Monarch butterflies are the first thing people imagine when picturing a butterfly. The number of monarch butterflies is dwindling rapidly. According to the Xerces Society for Invertebrate Conservation, “a decline of approximately 80 [percent]has been seen in central Mexico and a decline of approximately 99 [percent] has been seen in coastal California.”
The population of butterflies went from hundreds of millions to a few thousand in the last 20 years. This threatens to destroy the balance in the ecosystem as these butterflies pollinate numerous flowers around the world and act as food to several small animals.
The cause of the demise of the monarch butterflies is climate change, urbanization and their effects on the environment monarch butterflies depend on for survival.
Urbanization has destroyed the majority of the milkweed plants that monarch butterflies lay their eggs on. Urbanization has taken over areas where this plant typically grows, posing a threat to the butterflies as it limits their reproductive capabilities.
Urbanization has also limited the butterflies’ migration routes. This is especially true in Mexico, an increase in deforestation and development has limited available migration locations for the butterflies during the winter.
Climate change is also affecting the habitats of these animals. According to National Geographic, in addition to urbanization reducing the availability of milkweeds, the increased levels of carbon dioxide are making the plants too toxic for monarch consumption.
Additionally the rising temperatures caused as a result are also affecting the migration patterns of monarch butterflies. As the temperatures increase, the monarchs have to fly farther North during the summer months otherwise they would molt and inevitably die.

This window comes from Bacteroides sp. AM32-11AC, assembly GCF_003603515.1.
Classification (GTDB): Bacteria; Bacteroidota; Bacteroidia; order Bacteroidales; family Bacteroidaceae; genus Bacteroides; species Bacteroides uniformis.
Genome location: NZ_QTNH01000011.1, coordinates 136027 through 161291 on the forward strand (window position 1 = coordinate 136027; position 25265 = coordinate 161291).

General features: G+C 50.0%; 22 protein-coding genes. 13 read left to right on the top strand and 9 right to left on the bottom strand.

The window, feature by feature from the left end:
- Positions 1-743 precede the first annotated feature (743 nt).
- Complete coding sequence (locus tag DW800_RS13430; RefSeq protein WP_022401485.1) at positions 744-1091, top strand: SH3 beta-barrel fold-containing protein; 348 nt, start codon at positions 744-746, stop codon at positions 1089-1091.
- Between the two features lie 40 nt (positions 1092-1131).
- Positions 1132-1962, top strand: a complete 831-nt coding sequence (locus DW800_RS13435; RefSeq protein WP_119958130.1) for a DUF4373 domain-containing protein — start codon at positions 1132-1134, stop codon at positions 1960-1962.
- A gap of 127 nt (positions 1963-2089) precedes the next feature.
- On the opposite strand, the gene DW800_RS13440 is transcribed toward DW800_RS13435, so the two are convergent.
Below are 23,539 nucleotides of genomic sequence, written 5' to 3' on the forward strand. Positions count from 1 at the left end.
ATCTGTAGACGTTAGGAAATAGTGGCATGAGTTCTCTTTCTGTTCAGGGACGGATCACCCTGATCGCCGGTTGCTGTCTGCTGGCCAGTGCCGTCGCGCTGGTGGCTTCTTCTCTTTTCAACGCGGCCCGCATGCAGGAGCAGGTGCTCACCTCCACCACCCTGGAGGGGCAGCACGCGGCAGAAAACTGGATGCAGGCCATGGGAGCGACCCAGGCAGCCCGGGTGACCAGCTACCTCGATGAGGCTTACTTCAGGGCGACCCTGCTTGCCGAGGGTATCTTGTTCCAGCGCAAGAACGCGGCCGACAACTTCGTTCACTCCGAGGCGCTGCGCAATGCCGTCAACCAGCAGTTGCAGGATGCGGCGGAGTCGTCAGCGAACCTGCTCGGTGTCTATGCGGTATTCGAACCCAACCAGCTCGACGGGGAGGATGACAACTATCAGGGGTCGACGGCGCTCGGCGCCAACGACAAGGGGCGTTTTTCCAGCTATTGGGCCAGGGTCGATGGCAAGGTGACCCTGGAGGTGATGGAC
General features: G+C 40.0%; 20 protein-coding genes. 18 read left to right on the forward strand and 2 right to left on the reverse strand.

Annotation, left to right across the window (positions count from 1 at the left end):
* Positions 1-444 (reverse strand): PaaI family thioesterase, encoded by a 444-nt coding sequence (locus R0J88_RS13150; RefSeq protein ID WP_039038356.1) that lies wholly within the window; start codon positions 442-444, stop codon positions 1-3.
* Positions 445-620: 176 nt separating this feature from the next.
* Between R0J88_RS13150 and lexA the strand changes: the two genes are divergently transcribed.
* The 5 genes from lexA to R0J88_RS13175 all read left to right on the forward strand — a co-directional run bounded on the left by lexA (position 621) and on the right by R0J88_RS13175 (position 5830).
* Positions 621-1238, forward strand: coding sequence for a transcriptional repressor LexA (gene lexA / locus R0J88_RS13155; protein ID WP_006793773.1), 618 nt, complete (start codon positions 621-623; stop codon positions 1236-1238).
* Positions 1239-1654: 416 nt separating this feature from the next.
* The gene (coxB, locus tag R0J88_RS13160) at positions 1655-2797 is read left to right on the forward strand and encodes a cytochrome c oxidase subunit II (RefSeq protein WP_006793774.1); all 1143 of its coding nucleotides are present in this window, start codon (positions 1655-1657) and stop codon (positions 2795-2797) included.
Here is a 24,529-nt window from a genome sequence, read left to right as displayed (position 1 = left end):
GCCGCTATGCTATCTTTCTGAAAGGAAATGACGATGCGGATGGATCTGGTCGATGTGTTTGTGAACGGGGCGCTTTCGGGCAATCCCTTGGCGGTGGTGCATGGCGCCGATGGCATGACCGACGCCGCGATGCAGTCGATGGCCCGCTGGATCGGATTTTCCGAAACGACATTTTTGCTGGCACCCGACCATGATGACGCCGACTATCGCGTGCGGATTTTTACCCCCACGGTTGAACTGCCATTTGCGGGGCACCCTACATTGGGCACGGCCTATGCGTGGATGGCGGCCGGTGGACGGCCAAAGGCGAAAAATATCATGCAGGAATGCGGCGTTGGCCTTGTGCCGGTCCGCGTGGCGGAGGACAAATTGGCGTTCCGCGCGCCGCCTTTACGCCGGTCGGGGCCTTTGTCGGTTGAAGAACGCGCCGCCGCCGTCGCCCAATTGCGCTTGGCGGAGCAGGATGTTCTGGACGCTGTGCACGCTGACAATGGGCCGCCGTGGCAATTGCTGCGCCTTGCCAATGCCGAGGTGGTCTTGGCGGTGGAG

Thus far, the conservation of National Parks has been a saving grace for these butterflies. These parks ensure the butterflies will have a habitat. Conservationists have tagged the monarchs spotted in these parks to allow further studies of the migration patterns. Monarchs have been tagged from a variety of national parks in a variety of parks to collect as much information as possible.
A primary agent in the monarch butterfly conservation movement has been Wildlife Without Borders, a grant program from Mexico which works to protect and replenish the habitats of the monarch butterflies. This program has existed since the mid-1990s, when the numbers of the monarch butterflies began to decline.
This was not Mexico’s first attempt to preserve the existence of monarch butterflies. In 1986, Mexicocreated the Mariposa Monarca, or in English the Monarch Butterfly, Biosphere Reserve. This protects forest land within four distinct butterfly sanctuaries.There are several agencies in Mexico and the U.S that contribute to the conservation effort, despite the public’s lack of knowledge on the subject.
Despite the drastic decrease in the monarch population, the butterflies are not officially listed on the endangered species list. Currently they do have the protection of the Endangered Species Act. This is the temporary status given to the butterflies, a permanent decision will be made by the end of the year.
The programs and agencies cannot save the butterflies on their own, the public needs to be aware that the environmental decisions of humanity, affect the the other animals in the ecosystem. Human perseverance should not be at the expense of the defenseless.